Christina Maslach, who created the widely-used Maslach Burnout Inventory, defines it as “erosion of the soul caused by deterioration of one’s values, dignity, and spirit.”

Burnout symptoms do not just come and go; they remain for a prolonged period of time (weeks to months). There are 3 general categories of symptoms tied to burnout.

Emotional exhaustion
People who are burnt out have limited emotional resources to bring into encounters with others. They feel overextended, overworked, and numbed to situations that normally would have led them to feel empathy or compassion.

Those suffering from burnout treat colleagues and patients as objects rather than as human beings. They are often cynical and detached. Perspectives change for burnt out clinicians. Jones, the delightful man in the Emergency Department who has 23 grandchildren, just celebrated his 60th anniversary, and whose goal is to visit the Vietnam Memorial in DC, is diminished to being known as “the belly pain in bed 12.”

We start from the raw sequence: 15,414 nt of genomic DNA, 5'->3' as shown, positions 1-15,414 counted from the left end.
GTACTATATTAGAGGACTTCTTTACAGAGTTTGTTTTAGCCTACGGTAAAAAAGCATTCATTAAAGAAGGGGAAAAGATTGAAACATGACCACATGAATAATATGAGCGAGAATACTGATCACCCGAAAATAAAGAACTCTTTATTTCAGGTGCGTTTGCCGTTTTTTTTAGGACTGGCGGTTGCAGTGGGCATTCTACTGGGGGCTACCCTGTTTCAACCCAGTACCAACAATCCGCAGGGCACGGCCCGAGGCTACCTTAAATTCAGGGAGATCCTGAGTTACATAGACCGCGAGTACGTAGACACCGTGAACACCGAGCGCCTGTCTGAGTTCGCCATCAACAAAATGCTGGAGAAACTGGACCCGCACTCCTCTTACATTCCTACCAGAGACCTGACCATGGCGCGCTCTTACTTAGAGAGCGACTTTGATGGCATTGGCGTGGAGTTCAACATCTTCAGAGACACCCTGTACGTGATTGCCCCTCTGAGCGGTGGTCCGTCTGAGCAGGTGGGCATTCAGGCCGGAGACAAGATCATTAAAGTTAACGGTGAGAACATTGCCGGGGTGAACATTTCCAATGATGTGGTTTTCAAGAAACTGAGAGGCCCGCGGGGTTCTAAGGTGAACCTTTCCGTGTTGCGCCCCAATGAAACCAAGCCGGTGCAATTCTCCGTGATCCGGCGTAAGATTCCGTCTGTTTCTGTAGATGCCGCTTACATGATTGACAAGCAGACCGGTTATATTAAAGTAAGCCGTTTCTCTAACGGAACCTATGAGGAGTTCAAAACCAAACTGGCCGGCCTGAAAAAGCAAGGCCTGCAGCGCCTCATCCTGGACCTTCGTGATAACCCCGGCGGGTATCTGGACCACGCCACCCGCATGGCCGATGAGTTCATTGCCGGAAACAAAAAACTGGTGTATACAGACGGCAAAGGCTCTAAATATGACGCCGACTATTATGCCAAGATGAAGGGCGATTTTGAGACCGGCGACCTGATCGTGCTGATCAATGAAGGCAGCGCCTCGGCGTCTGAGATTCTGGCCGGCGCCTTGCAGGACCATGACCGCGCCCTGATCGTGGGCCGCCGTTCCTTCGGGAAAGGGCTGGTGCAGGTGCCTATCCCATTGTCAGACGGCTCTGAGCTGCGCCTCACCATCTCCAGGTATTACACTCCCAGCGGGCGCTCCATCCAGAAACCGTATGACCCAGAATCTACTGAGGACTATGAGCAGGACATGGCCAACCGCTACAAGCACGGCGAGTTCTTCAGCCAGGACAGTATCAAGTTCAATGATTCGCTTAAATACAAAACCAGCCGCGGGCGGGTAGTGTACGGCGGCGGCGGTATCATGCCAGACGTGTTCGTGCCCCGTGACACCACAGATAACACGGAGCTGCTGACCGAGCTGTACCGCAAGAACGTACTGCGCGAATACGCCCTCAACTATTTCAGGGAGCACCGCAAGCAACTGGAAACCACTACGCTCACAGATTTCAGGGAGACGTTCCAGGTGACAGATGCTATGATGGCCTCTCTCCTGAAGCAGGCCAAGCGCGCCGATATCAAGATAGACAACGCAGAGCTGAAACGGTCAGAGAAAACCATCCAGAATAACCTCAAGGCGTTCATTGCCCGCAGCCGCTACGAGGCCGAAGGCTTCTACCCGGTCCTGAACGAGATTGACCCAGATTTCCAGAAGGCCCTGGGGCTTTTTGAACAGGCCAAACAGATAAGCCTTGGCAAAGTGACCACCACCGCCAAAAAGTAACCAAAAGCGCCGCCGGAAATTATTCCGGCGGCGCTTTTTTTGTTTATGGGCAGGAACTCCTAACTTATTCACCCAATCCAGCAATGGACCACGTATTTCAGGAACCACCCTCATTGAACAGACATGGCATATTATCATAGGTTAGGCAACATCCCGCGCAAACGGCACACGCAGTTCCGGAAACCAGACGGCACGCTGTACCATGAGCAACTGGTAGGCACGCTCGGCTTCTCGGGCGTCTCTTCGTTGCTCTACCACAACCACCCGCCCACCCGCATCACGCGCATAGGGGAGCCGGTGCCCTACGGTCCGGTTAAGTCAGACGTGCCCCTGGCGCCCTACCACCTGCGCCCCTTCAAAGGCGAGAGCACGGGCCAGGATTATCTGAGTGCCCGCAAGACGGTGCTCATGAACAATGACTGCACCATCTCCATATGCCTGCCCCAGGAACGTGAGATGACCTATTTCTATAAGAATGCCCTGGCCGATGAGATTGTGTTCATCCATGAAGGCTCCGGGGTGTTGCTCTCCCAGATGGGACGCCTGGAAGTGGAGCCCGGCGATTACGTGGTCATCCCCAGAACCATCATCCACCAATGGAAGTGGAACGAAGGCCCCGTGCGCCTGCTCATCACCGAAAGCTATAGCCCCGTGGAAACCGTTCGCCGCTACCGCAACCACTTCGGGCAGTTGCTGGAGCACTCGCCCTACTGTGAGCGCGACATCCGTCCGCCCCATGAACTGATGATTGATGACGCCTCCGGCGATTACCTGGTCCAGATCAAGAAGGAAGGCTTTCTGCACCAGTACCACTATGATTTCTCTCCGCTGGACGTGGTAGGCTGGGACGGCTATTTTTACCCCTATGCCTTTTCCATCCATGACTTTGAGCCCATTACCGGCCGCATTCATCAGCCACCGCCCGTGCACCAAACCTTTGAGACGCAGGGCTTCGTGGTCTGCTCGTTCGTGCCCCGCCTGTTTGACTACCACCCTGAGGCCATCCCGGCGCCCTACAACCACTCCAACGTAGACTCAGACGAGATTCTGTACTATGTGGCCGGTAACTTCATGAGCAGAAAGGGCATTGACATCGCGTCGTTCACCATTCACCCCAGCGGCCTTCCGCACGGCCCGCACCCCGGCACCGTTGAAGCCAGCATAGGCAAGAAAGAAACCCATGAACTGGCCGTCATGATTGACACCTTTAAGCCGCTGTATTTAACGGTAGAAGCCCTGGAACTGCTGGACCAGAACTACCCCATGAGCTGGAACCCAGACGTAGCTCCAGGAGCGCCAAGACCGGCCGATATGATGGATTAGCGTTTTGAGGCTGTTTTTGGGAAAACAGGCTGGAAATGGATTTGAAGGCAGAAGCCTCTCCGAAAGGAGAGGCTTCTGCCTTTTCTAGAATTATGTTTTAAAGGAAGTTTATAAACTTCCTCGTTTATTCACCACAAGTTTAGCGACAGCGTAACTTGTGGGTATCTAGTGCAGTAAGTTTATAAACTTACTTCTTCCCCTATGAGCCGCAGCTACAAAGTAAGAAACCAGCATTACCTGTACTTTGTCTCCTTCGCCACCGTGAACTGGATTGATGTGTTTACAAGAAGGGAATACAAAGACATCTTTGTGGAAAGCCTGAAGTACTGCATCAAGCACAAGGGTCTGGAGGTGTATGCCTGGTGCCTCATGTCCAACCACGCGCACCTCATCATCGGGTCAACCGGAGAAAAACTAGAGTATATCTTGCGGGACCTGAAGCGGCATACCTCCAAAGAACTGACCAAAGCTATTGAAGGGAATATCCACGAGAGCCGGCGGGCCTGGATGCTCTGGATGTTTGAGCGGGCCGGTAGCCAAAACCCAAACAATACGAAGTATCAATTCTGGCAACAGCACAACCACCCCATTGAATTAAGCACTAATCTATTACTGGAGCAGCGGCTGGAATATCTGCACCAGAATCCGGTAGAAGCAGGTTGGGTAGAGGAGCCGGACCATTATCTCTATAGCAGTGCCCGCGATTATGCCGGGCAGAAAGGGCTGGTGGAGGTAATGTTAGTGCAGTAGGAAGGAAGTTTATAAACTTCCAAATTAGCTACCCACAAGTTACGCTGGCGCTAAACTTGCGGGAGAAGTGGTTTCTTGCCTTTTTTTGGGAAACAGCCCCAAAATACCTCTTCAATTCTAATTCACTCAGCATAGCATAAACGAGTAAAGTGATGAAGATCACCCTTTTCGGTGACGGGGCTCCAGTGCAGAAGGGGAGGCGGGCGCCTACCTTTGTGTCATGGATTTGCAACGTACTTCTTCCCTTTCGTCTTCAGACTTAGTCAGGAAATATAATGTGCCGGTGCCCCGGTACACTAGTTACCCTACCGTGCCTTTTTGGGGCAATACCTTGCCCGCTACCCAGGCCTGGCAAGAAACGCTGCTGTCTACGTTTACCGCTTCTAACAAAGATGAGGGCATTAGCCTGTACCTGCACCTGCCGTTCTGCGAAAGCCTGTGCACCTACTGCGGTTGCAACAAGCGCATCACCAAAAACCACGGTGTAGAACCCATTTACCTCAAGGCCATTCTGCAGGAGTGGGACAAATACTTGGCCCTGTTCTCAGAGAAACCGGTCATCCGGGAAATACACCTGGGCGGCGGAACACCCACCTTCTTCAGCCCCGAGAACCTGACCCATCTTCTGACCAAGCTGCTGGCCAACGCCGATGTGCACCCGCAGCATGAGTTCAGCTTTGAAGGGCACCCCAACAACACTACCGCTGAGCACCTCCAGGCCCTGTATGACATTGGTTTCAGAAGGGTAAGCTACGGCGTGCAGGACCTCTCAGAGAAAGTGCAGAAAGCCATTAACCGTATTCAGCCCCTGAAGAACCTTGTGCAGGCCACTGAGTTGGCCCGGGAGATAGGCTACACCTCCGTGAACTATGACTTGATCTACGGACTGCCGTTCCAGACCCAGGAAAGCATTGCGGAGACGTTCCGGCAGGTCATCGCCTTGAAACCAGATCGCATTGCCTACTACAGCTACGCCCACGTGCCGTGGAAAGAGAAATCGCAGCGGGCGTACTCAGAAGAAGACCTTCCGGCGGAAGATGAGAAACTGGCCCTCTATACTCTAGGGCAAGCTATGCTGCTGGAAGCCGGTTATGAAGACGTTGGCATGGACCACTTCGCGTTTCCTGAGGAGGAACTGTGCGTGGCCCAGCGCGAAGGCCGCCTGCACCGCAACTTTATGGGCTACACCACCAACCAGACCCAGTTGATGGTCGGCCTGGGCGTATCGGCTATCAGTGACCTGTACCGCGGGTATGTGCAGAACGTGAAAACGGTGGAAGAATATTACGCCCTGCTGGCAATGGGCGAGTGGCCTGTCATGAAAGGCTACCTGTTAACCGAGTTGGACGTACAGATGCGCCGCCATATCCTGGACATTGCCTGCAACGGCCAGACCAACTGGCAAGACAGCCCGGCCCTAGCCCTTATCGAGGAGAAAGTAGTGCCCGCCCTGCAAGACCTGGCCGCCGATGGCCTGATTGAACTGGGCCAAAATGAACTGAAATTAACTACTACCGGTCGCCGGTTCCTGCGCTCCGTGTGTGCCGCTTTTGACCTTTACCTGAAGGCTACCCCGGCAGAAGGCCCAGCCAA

A sense of low personal accomplishment
People with burnout feel their work does not make a meaningful difference. They feel ineffective and have negative feelings about themselves. Burnt out clinicians are unable to appreciate what they do for their patients and others in their lives.

Who experiences burnout?

Anyone can experience burnout, but it is most likely to occur in people whose professions focus on helping or caring for others. 

The following are burnout statistics for different groups of clinicians:

40-61% of over 15,000 physicians from 29 different specialties surveyed were identified as burnt out. (From the 2018 Medscape Physician Lifestyle & Happiness Report)